November 24, 2015

Desire is like Salt, it Can’t be all that Feeds Us.

Image is author's own.

“Desire is the kind of thing that eats you
and leaves you starving.”
~ Nayyirah Waheed

This is about desire, to recognize it for what it is, to own it, and not to be victimized by it.

Because desire, as it is mostly experienced, doesn’t feed us that way. Desire is like salt—floating in a sea of it is sensational, but be thirsty for it and it will leave you starving.

You can’t talk about desire without addressing abandonment. Not because everything has to be funneled through a dualistic yoga philosophy filter (though that would be a very enlightened goal), but because the truth of my own experience informs me so.

I could tell you about abandonment for as long as you care to listen. I can tell you about abandonment like the Inuits could tell you about snow. It was my greatest fear as a child, and I had a most bizarre relationship with it. Perhaps because we moved around too much, too frequently, and I was left alone too frequently, too long. Fear was one of the earlier memories I could recall. That fear motivated me.

Growing up, I didn’t know what I would become, but I knew the kind of woman I wanted to be. I wanted to be desirable, I wanted to be noticed. It wasn’t about attention—a mosquito could get your attention, a crying child would most definitely get your attention.

It was about want—being wanted.

The kind of want that is the “light of my life, fire of my loins”; the kind of want that inspires sin; the kind of want that enslaves. Even as a child, I had dangerous intentions. And as a child, I didn’t understand that:

“Just because someone desires you, it does not mean that they value you.” ~ Nayyirah Waheed

Because desire is like salt; it will ravish your flesh, and leave your bones in the cold. This isn’t dark poetry; it’s what my experiences inform me, what my cells remember. It’s chilling realism.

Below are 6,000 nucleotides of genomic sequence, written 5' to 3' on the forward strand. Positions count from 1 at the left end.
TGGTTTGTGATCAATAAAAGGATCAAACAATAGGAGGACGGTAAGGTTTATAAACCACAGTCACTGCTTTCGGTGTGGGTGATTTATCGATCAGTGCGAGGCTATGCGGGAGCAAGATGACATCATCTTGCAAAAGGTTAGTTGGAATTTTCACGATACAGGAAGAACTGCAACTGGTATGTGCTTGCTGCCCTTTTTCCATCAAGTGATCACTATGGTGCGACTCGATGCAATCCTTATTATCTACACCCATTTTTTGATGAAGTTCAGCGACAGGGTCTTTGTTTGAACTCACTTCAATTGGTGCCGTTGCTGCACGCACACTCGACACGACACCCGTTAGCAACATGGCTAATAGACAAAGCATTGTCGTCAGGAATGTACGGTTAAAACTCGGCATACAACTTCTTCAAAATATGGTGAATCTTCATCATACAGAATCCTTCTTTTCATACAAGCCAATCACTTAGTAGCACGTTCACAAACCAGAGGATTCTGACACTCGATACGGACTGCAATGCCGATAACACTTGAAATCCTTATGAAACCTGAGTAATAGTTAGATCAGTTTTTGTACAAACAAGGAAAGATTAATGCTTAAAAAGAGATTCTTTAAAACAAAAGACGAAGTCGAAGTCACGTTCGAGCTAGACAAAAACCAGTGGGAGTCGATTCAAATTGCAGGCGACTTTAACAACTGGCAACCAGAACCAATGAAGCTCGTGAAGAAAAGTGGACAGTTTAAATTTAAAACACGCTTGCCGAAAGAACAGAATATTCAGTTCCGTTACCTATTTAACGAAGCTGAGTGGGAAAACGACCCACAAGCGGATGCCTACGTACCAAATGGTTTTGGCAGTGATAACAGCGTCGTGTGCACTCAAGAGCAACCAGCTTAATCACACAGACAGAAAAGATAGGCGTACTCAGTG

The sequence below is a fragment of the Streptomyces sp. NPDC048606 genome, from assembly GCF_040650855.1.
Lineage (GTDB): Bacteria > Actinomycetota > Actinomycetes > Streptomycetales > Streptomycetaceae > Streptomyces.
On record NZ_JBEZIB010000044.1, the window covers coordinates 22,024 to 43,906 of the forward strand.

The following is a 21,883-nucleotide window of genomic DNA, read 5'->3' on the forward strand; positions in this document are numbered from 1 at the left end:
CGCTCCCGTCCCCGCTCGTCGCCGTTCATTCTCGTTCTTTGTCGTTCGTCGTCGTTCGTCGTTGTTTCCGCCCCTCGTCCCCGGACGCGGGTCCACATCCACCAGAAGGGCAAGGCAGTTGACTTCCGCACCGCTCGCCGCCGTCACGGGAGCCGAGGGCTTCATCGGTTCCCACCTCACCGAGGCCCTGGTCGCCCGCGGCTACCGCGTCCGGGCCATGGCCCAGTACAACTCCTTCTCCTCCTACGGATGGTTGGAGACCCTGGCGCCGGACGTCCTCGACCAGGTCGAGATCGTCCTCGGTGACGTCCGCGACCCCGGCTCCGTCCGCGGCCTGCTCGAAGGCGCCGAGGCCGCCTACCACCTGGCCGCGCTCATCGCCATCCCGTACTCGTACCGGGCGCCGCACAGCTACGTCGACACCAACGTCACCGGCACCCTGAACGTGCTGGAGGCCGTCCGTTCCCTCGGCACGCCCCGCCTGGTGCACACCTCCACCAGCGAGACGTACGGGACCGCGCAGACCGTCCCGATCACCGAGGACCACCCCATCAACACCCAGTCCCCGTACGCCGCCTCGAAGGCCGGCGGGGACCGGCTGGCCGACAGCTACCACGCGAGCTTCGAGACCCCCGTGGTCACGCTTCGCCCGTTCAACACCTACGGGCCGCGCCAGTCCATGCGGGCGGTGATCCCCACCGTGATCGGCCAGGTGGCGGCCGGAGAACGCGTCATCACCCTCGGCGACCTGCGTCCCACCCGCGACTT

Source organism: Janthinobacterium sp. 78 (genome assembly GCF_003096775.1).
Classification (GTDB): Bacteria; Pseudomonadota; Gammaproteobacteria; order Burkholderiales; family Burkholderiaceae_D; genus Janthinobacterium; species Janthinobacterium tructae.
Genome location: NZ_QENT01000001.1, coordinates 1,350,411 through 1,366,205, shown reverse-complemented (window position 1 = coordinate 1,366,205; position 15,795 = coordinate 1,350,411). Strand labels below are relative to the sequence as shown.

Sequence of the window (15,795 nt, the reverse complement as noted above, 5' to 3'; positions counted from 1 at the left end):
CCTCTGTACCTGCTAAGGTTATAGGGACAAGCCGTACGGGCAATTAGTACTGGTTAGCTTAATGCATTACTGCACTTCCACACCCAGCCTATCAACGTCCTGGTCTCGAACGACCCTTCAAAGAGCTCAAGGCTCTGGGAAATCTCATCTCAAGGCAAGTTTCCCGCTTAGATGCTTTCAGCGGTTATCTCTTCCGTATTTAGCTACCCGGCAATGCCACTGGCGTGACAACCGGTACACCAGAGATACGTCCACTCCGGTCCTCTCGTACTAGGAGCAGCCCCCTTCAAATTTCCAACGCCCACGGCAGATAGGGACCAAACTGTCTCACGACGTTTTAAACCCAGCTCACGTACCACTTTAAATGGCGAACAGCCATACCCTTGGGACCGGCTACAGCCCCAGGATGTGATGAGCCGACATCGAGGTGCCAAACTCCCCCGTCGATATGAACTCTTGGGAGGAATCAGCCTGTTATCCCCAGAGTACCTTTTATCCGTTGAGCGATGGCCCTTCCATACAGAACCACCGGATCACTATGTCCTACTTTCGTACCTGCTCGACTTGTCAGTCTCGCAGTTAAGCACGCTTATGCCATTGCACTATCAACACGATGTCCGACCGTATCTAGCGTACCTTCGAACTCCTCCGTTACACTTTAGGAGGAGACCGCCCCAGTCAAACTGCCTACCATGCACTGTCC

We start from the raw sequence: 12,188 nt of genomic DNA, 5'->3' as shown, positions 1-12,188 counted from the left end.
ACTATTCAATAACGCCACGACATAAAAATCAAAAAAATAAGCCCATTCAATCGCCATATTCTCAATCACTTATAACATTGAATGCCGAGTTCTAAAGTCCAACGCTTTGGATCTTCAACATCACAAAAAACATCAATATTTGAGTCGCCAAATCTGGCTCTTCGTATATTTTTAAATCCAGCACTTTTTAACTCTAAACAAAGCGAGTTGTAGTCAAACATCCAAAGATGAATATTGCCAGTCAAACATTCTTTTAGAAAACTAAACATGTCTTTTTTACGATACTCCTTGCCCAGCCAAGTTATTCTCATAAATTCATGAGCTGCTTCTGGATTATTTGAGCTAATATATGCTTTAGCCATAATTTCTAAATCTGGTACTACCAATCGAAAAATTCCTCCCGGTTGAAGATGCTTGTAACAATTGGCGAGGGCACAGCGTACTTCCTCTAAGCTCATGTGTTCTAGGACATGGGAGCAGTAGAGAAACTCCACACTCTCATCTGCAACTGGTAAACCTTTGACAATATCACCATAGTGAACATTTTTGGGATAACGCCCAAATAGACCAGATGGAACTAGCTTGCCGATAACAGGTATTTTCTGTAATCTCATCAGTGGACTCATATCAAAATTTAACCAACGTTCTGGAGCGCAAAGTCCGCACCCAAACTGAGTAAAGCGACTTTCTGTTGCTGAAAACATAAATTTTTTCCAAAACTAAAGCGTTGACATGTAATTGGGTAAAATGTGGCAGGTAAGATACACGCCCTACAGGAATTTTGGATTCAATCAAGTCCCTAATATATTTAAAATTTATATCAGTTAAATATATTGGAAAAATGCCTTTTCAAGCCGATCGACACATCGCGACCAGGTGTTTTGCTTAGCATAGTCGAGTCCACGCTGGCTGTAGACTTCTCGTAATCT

Perhaps because I used to watch all the Bond films with my father. Perhaps I was too young, but those are the women that I first came to know. And I wanted to be like them. It’s no surprise that I ended up an actress; it’s no coincidence that the femme fatale roles came my way. I styled myself deliberately and voluntarily so, growing up, and I’ve been the beneficiary of an industry that banks on sex appeal, on the flesh of youth, on the superficiality of beauty, and on the object of desire. Being that object of desire—on camera and of—is a double-edged sword; it gave such validation…yet left you naked, cold, and starving for more.

Desire is like salt, a pinch won’t hurt, but it can’t be all that feeds you.

In his book, On Desire: Why We Want What We Want, William B. Irvine stated that desire dictates the “positional value” of an object, that has an otherwise absolute value. In the world of desire, value is assigned. Therein lies the problem. Desire is projected; desire is dictated; desire is someone else’s power over you. Desire places you in a position where you have zero control. Desire enslaves you.

What I’ve learned is that beauty doesn’t feed you, flesh doesn’t feed you, desire doesn’t feed you, but they will all consume you, seize you, and then they will haunt you, enslaving you to need, need more, and be desperate without.